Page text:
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GAMEDAY PREVIEW: NC State vs. Richmond | Keys to the Game and How to watch



NC State Wolfpack vs Richmond Spiders
Time: 6:30pm
Location: Spectrum Center, Charlotte
Line: Richmond -2


NC State comes in surprisingly as underdogs in this one. I bet you’re wondering how that’s possible. NC State is 7-3, coming off a OT loss to the #1 team in the country, while Richmond is 6-4 without a real quality win and losses to Utah State and Drake.

Is Vegas making a big mistake? Do they know something we don’t know?

Well, it’s likely going to be a close game if you look at the stats and understand that Richmond runs a spread offense (a version of. the Princeton). They do a lot of passing, a lot of back door cutting, and a lot of driving in an empty lane, drawing defenses down, and kicking it out. This is why yesterday, Joey Wolferetti called this ‘the ultimate trap game for NC State.’

Facing a spread offense

If you’ve watched NC State, you know that defending an offense like this has been a weak spot. The last time they faced a spread offense was against Colgate, who took NC State to the brink before losing by 3.

The problem NC State has with teams like this is that they aren’t built to defend them. The Pack is built for ACC play. Big, long guards, stretch forwards who can guard multiple positions. NC State has a lot of success against bigger teams, because the way they switch every screen keeps guys covered and mismatches to a minimum.

This style of play doesn’t really work well against teams that don’t run many ball screens and like to spread the floor. Richmond is kind of a hybrid team, in that they have some size and athleticism, but still play a spread Princeton-style offense. This is a problem for NC State.

An ‘on the fly’ change in defensive strategy

The Wolfpack guards are used to playing up on their guys, taking away shots, and risking the drive, knowing they are funneling the ball handler into the lane where they will be greeted by a lot of traffic and a high-end shot blocker. The only problem is that when the floor is spread, there is not traffic in the lane and there is no shot-blocker waiting. This means that help-side defenders need to pinch in to cut off the drives, leaving shooters open from beyond the arc.

The answer seems simple. Stay in front of your man at all costs. However, it’s not as easy as it sounds. The entire philosophy of NC State’s defense needs to change. They need to, in a way, forget everything they were taught, stop overplaying and focus less on deflections and more on positioning. This is not an easy transition for 18 and 19-year-olds, many of whom only understand team defense from the perspective of the strategy they were taught since stepping on campus.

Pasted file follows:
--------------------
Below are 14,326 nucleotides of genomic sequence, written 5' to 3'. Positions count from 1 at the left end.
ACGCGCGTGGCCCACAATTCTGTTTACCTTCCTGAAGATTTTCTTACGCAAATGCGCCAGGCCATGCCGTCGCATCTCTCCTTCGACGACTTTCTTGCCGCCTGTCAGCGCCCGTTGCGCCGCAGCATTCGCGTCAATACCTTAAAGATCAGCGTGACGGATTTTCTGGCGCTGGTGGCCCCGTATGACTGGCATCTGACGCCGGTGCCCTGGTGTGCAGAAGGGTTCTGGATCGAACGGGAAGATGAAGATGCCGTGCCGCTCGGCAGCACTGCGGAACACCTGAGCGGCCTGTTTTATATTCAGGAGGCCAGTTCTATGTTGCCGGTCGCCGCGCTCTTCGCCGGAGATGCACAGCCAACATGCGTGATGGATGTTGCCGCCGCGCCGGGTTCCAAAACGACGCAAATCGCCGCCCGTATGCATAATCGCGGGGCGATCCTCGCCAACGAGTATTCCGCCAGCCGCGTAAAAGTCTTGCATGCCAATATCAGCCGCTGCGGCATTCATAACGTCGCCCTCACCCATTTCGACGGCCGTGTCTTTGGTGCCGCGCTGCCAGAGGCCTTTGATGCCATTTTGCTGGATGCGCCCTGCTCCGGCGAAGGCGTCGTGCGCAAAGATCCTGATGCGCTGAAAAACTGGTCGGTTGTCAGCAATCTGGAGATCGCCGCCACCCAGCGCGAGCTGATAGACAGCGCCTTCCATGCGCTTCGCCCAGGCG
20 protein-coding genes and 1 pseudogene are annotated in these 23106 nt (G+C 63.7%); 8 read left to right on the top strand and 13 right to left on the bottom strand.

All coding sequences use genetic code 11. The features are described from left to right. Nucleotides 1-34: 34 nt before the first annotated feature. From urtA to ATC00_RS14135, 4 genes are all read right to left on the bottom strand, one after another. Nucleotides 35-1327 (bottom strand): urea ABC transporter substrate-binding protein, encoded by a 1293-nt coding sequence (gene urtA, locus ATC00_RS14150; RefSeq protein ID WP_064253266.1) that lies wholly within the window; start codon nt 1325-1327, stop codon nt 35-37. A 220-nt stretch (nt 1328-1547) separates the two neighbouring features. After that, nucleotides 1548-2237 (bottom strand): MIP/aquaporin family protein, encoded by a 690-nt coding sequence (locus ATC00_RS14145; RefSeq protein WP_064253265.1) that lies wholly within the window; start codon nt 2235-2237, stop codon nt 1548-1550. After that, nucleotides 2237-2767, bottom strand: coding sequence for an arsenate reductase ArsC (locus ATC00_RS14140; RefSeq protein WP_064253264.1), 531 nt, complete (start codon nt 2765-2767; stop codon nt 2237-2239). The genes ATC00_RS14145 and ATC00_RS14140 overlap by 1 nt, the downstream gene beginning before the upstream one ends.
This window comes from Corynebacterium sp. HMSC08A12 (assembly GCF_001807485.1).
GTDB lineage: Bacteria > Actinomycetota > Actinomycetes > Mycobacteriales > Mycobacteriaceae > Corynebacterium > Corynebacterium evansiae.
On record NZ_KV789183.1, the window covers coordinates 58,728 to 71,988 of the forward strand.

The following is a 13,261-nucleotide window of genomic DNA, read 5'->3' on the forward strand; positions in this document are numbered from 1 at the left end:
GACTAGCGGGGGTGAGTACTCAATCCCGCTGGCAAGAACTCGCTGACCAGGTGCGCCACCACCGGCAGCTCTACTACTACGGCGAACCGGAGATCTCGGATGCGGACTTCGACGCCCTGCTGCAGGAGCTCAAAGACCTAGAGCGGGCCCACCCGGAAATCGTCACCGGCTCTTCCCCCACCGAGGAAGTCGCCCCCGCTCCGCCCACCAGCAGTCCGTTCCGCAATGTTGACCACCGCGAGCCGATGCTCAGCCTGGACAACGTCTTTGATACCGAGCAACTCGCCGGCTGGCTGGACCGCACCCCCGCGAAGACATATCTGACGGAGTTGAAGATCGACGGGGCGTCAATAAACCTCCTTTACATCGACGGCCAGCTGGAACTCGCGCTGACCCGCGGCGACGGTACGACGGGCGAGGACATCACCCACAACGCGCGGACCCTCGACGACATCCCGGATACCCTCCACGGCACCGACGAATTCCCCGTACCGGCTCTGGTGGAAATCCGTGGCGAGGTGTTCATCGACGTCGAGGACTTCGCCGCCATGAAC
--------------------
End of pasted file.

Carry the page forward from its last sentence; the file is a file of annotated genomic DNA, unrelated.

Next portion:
The onus of making this happen is going to fall on guys like Cam Hayes, Terquavion Smith, and Casey Morsell. These are the guys who are going to be guarding the Richmond guards. And while they will have a huge advantage in height, they’ll have a bit of a disadvantage in quickness.

The Richmond guards are small and fast, and unlike most ACC guards, these guys are driving to the lane, not to score, but to create havoc, move the defense and find open shooters.

Stay between your man and the basket.

If NC State wants to win this game, the #1 thing they need to focus on is keeping their defender in front of them. This means giving a bit of a cushion to Jacob Gilyard (5’9 PG). Hayes will have 6 inches on him, so he’ll need to be disciplined in not pushing up too much and encouraging the drive. His length will make it tough for Gilyard to get open looks off the bounce, even when giving him some cushion, and he’ll need to remember this. At the end of the day, if lose, you want to lose with Gilyard hitting contested 3’s over a defender with a 6-inch advantage.

Off the ball, State needs to be subscribed to the same strategy. Give cushion. Usually, Keatts wants his guys in passing lanes, jumping passes or pushing to get deflections. That plays right into Richmond’s hands. The backdoor cut is a pressure valve. When NC State overplays, they cut behind them for an easy bucket. This isn’t the game to try to stay in the passing lane. NC State will take Richmond out of their offense, and in turn, out of the game if they are laser-focused on staying between their man and the basket, both on the ball and off the ball.